The Democratic Disconnect, the Power-Legitimacy Nexus, and the Future of EU Governance
Forthcoming in EU Law in Populist Times: Crises and Prospects (Francesca Bignami, ed., Cambridge University Press)
19 Pages Posted: 7 Nov 2018 Last revised: 14 Dec 2018
Date Written: October 30, 2018
This chapter reflects on the ongoing democratic legitimacy challenges in the EU and what they might mean for the future of European governance. As I have maintained elsewhere, these challenges are best understood not as a 'democratic deficit' at the supranational level — the conventional view — but as a 'democratic disconnect' between the supranational and the national levels. The idea of a disconnect better captures the dynamics at the heart of European governance, in which functional demands have compelled the delegation of regulatory power to supranational institutions even as the experience of democratic self-government has remained stubbornly national. The sense of disconnection feeds into what we can call the 'power-legitimacy nexus', in which the nature of the EU’s legitimacy (largely technocratic and administrative rather than robustly democratic and constitutional in its own right) also determines the scope of power that supranational institutions are able then to successfully exercise. The effects of this phenomenon have been particularly apparent over the past decade of crisis. Despite the expansion of the EU's rulemaking, enforcement, and adjudicative powers, integration remains dependent upon forms of resource mobilization, both fiscal and human, that are still located almost completely at the national level. Whether in terms of taxing and spending, or policing and defense, resource mobilization powers remain fundamentally national because that is where the robust democratic and constitutional legitimacy needed to exercise them in fact resides. Forms of governance that are more technocratic and administrative in character, such as the EU, simply cannot exercise such powers on their own, at least not in a macroeconomically and geopolitically salient sense, precisely as the power-legitimacy nexus would predict. Many recent calls for reform stress the evident functional advantages of 'Europeanizing' resource mobilization powers. But unless there is a rare confluence of functional, political and cultural pressures precipitating what historical-institutionalists call a critical juncture — something certainly not out of the question — the EU will likely try to continue muddling through with incremental changes that remain constrained by the democratic disconnect and the power-legitimacy nexus.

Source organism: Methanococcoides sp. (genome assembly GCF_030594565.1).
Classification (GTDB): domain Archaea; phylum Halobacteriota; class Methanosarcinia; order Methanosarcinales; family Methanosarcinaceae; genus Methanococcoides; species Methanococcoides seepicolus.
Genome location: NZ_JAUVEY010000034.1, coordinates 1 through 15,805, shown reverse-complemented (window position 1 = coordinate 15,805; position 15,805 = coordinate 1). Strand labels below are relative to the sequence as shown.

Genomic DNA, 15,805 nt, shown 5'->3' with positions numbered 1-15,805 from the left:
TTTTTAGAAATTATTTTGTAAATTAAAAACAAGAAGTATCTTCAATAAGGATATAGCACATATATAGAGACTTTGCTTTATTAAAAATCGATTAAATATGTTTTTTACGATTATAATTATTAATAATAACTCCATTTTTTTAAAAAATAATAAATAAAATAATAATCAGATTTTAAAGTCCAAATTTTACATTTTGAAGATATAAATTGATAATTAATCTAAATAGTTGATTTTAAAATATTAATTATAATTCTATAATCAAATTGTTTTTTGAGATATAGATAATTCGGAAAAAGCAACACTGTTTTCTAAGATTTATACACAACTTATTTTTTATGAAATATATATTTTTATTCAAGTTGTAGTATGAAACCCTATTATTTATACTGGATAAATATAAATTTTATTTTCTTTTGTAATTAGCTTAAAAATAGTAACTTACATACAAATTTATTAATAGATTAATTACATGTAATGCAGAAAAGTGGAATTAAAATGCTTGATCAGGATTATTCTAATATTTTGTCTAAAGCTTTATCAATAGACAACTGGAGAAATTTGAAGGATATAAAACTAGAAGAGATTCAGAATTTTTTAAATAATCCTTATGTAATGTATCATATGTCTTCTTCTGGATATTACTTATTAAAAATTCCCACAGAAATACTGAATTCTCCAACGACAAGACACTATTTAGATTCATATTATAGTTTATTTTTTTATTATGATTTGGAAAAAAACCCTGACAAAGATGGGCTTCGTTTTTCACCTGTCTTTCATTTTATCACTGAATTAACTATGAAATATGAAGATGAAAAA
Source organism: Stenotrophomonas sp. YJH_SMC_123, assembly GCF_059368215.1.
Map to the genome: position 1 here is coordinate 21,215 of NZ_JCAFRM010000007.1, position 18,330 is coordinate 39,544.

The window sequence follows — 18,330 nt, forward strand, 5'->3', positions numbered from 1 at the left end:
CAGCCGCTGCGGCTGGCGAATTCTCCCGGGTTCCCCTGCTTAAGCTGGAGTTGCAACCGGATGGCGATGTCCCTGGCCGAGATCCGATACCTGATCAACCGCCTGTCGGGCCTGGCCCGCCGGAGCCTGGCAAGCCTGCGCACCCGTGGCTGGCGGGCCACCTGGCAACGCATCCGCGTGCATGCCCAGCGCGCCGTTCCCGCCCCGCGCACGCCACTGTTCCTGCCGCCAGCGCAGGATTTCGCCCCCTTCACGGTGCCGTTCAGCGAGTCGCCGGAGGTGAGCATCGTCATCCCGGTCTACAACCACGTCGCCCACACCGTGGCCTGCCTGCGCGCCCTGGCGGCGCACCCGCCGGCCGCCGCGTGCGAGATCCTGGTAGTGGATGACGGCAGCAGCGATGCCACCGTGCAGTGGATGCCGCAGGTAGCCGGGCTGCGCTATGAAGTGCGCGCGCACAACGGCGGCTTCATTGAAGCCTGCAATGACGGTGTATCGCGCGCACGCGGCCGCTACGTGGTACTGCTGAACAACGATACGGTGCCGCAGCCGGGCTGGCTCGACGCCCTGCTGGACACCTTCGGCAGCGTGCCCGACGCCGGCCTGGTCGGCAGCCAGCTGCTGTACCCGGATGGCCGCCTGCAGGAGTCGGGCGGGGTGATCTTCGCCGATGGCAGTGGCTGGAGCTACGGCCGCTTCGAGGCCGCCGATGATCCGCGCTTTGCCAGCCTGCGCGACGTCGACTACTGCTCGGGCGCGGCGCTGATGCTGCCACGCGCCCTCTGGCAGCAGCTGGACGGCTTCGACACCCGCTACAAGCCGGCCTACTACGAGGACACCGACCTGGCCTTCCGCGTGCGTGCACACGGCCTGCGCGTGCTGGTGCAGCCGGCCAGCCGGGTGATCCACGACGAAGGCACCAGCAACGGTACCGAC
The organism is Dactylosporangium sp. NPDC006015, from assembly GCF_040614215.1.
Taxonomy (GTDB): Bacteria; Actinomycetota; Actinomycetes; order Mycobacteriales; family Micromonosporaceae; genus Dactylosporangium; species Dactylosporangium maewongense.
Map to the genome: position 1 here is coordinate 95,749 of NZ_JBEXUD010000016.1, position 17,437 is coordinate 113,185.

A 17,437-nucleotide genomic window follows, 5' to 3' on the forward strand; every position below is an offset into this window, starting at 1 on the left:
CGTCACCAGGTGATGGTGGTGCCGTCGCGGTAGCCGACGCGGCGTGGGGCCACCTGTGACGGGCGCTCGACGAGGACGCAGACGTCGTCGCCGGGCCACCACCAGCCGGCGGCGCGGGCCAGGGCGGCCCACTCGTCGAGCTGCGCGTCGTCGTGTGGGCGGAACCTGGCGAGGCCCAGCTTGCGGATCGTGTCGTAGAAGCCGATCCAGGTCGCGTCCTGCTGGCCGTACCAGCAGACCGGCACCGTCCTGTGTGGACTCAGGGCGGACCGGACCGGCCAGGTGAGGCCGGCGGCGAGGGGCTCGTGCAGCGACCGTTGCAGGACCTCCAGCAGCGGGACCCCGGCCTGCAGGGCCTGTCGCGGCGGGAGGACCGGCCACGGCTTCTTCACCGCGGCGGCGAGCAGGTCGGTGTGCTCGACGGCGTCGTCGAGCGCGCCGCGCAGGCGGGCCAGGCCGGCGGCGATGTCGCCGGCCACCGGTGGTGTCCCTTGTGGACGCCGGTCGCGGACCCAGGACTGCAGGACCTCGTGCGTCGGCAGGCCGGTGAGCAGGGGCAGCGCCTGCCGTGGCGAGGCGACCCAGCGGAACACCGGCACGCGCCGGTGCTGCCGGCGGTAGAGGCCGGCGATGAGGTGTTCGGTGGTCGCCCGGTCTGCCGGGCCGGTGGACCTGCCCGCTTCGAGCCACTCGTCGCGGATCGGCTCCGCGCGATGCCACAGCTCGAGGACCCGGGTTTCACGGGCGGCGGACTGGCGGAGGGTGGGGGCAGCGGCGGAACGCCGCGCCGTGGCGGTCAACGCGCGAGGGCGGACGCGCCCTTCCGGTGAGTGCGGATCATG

Keywords: administrative governance, democratic disconnect, democratic legitimacy, European Union, Eurozone crisis, fiscal capacity, populism, power-legitimacy nexus, resource mobilization
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